Giovan Giacomo Paleari Fratino

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Giovan Giacomo Paleari (El Fratin)
Born1520
Died1586 (aged 65–66)
OccupationMilitary engineer
Known forfirst Martello tower

Giovan Giacomo Paleari Fratino (1520–1586), known as El Fratin or Il Fratino ("The Little Friar"), was a military engineer who served the Spanish Emperor Charles V, and then his son Philip II of Spain.[1][2] He is known for having designed the first Martello tower as well as many other fortifications.

Family[edit]

Giovan Giacomo Paleari Fratino came from the Paleari Fratino family of Morcote.[3] This Lombard town, near to Lugano, had long been contested between Milan and Como. It became part of the Swiss Confederacy in 1517.[4] A military engineer by occupation, his brothers Bernardino and Giorgio followed the same trade, as did Giorgio's son Francesco and grandson Pietro. Giacomo and the other members of his family designed and built fortifications throughout Spanish territory, which at that time also included Portugal, parts of Italy and Presidios in North Africa.[3]

Martello tower[edit]

Ruins of the Torra di Mortella at Mortella, Corsica

During the Italian War of 1551–1559, Giovan Fratino initially served in the French army. After being captured by the Spanish in 1558, he joined the army of Philip II. Giovan and his brother Giorgio were assigned to the Governor of Milan, tasked with strengthening the old Sforza Castle. In 1563 his services were lent to the Genoese, allies of Spain, to help with the defenses of Corsica. Fratino arrived in Corsica on 29 January 1563, accompanied by Colonel Giorgio Doria. He spent the rest of the year on the island, improving the Calvi, Ajaccio, Bastia and Bonifacio citadels and establishing new fortifications along the coast.[5] On 30 December 1563, after he had left the island, he gave the Genoese a diagram and building instructions for the tower at Mortella Point, which was to help defend the town of San Fiorenzo by protecting the entrance to the gulf. These have been preserved in the archives of Genoa.[6]

The tower was built between 1564 and October 1565. Typical towers at that time were square and had a defending machicolation. Fratino designed a 3-story cylindrical tower with a rooftop gun platform, and with no machicolation, an innovative design that was only accepted after some resistance.[6] The Torra di Mortella in what is now the Saint-Florent, Haute-Corse was the first of what became known as Martello towers.[a] Such towers were typically used to protect a vulnerable shoreline, and were round structures about 10 to 15 metres (33 to 49 ft) high, with very thick, mortar-bound walls. The fort would hold heavy artillery in the upper level, with accommodations for fifteen or twenty soldiers on the ground floor.[9] The name comes from the location of the tower at Mortella (Myrtle) Point on the island.[10] In 1794 the garrison of the Torre della Mortella resisted two British frigates with over 100 guns between them for two days. The tower had just one 6-pounder gun and two 18-pounders. Although it was eventually captured by a landing force, the performance was so impressive that Britain, and later the United States, built copies of it around the world.[3]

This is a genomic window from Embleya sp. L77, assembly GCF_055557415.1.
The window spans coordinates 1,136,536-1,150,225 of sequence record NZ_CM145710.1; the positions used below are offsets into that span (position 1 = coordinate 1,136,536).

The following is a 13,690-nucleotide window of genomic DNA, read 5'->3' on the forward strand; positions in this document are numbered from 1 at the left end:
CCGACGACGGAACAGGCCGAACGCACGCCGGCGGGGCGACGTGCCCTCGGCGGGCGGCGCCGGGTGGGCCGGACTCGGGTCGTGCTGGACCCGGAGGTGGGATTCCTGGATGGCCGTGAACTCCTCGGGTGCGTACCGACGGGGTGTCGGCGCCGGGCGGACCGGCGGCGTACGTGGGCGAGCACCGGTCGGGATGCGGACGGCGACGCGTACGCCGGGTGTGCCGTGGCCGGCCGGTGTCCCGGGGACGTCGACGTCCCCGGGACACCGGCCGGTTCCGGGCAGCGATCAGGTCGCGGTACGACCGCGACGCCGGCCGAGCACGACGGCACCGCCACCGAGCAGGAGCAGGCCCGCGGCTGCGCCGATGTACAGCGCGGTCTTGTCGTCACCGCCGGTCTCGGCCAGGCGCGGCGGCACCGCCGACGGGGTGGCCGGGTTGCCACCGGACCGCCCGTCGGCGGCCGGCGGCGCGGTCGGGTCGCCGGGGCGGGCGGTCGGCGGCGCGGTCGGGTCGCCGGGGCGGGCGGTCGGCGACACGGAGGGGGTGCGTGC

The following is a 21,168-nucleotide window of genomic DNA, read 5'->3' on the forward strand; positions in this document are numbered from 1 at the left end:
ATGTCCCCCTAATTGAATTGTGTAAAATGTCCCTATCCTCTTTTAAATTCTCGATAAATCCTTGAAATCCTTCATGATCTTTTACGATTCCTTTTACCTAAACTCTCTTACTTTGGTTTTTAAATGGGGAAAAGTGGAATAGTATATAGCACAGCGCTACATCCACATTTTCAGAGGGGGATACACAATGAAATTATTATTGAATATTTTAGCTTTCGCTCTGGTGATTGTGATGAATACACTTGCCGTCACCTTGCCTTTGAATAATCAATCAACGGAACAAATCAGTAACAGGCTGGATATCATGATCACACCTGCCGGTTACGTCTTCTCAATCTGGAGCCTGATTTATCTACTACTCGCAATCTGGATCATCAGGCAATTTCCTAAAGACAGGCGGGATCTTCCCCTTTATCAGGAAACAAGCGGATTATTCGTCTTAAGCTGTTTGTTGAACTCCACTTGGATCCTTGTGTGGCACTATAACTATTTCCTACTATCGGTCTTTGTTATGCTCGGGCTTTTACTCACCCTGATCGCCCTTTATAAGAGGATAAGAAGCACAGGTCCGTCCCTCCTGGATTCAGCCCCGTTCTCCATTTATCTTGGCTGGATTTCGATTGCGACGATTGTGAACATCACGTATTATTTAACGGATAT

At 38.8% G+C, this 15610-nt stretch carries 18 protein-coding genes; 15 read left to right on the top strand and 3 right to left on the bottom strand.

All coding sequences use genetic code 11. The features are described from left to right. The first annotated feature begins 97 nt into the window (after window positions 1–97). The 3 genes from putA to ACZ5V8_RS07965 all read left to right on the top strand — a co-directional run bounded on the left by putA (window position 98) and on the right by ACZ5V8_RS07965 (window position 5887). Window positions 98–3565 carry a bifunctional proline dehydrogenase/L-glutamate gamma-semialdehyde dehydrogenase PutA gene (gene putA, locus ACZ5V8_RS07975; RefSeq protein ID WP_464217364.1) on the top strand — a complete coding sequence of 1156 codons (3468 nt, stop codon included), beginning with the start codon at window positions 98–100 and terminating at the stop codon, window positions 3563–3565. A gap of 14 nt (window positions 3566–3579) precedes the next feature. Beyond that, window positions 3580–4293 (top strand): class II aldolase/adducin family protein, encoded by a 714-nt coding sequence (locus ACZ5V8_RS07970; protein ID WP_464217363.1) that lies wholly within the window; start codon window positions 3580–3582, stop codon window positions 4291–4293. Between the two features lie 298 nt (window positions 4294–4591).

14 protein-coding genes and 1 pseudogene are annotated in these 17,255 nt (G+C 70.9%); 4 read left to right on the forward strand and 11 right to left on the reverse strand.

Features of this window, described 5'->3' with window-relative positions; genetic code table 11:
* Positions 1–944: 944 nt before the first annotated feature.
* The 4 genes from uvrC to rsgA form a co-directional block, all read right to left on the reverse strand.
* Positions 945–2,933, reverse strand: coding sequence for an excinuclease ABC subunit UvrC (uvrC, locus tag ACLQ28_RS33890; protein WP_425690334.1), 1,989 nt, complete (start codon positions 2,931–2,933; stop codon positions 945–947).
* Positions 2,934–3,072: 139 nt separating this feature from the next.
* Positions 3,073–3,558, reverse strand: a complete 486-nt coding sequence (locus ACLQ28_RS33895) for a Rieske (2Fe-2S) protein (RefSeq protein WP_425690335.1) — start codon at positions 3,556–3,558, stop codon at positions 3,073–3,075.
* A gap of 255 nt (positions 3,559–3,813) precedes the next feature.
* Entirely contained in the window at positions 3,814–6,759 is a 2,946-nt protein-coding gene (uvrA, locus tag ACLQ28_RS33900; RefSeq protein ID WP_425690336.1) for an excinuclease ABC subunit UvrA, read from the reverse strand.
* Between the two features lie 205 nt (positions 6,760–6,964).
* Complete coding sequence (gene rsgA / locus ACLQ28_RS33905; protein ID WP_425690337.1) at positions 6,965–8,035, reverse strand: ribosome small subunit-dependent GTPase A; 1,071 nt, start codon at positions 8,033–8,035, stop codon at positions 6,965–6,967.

Gibraltar[edit]

Fortifications of Gibraltar in 1597 viewed from the west. Fratino was responsible for bastions at both ends of the sea wall, and for the northern (left) of the two upper walls

In Gibraltar, Charles V had commissioned the engineer Giovanni Battista Calvi to construct a wall that would defend Gibraltar from attackers landing on the tip of the peninsula to the south. Calvi designed a wall that ran in a straight line eastward from the coast for about 280 metres (920 ft), terminating on the foot of a precipice. A traverse wall would run southward along the top of the cliff, and then a zigzag wall would continue eastward up to the crest of the Rock of Gibraltar. Work began on these defenses. Philip II of Spain succeeded Charles V in 1558, and commissioned El Fratino to improve the defenses. El Fratino decided that the traverse should be abandoned, and what had been done on the zigzag wall should be demolished. Work on the traverse ceased, but Philip II's chief engineer Tibúrcio Spannocchi refused allow demolition of the zigzag wall, and it was eventually finished in 1599. It is the upper portion of what is now called the Charles V Wall.[2]